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This kimchi fried rice is packed full of amazing flavors and SUPER easy to make!
When I think of Southern California, I think fusion. Every time I am in LA, there are always so many new fusion style restaurants that have opened. But that’s OK because fusion is awesome! It takes the best flavors from different cuisines and combines them in one tasty dish. How fun is that?
And so begins our story. I’ve got this great recipe for Basic Fried Rice (yes, yes, I will post it at some point – I’m just so SLOW – UPDATE it’s posted!) and added a Korean flair. Alright, I added kimchi…let’s not make me sound more inventive than I am. So, I know I am not the first person to create this.
I’ve actually had kimchi fried rice in more than one restaurant. BUT, this version is super easy to make at home, and packed full of delicious flavors. Chinese sausage, kimchi, garlic, soy sauce…who can resist?
Related Recipe: Basic Fried Rice
I HIGHLY recommend using day old rice for this recipe. Making fried rice with freshly steamed rice typically results in a mushy mess. At least that has been my experience.
The Chinese sausages can be found in any Asian grocery store, and may even be found in your local grocery store. If you can’t find them, I’ve provided a link below where you can order some. If you purchase it using this link, I will receive a small commission, but hey, I’ve got to pay for this site somehow!
I use a wok pan to cook this rice that I highly recommend. If I had the option of cooking with a hotter flame, I would use a real wok, but alas, I’m restricted to the wok pan. I’ve included a link below to the pan that I use. It’s very light, which is great for me because I have weak arms. It’s like no matter how hard I work out, I’m still weak. For all you others with weak arms, here’s the wok pan:
Related Recipe: Kimchi Tofu Stew
Heat the coconut oil in a wok pan over medium-high heat. Add the sausage and stir fry about 1-2 minutes, or until the edges of the sausage start to crisp.
Add the kimchi and garlic, stir fry about 30 seconds, then add the peas.
Stir fry for 1 minute and add the rice. Fold ingredients into rice, ensuring you don’t over mix. Over mixing can turn your rice into mush.
Related Recipe: Spicy Szechuan Green Beans
Add the chicken broth, sesame oil, white and black pepper, and soy sauce. Quickly toss to incorporate seasonings and remove from heat.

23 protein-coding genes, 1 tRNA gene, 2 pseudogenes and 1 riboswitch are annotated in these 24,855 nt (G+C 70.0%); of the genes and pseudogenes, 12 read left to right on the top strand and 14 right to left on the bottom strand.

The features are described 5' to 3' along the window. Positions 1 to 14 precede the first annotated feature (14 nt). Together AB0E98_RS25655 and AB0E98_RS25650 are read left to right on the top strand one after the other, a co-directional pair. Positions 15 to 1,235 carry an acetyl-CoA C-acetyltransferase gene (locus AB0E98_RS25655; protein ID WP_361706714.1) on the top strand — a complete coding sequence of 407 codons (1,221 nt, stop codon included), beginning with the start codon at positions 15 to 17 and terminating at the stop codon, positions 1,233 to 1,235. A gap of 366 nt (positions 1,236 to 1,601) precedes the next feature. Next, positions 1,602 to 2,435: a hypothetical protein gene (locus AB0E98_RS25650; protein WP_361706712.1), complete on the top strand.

Garnish with green onions and serve. In 50% of my recipes, I recommend a garnish, but always fail to include it in my photos. I guess I’m just too excited to take pictures…
Related Recipe: Spicy Kung Pao Chicken
Option: Serve poached eggs on top of the kimchi fried rice. You can either make these in advance and warm them before serving, or make them while the rice is cooking. I typically use one egg for each 1 cup serving of rice.
Want to know how to make the perfect poached egg? Check out this article from Serious Eats. Unfortunately, I have yet to become a poached egg expert. Place the egg(s) carefully on top, garnish with green onions and serve.
Did you make this recipe? Leave me a comment below and let me know how it turned out!
Kimchi Fried Rice Recipe (Korean Fried Rice)
- Heat a large skillet or wok over over medium high heat and add the salt pork. Cook until browned and crispy, about 5-7 minutes.
- Add the kimchi and garlic and stir fry about 30 seconds, then add the peas.
- Stir fry for 1 minute and add the rice. Fold ingredients into rice, ensuring you don't over mix. Overmixing will turn your rice into mush.
- Add the chicken broth, sesame oil, white and black pepper, and soy sauce and toss.
- Garnish with green onions and serve with a fried egg on top.
- Day old steamed white rice is the best rice to use. Using fresh cooked rice can cause your fried rice to be mushy. You can also substitute brown rice, jasmine rice or basmati rice for the white rice.
- Make sure the salt pork is crispy before adding the kimchi and garlic. If it starts to smoke, turn down the heat slightly. Be sure to turn it back up before adding the rest of the ingredients.
- Crumbled bacon can be substituted for the salt pork.
- Don't over-mix the rice. If it is mixed too much, you run the risk of it turning into mush.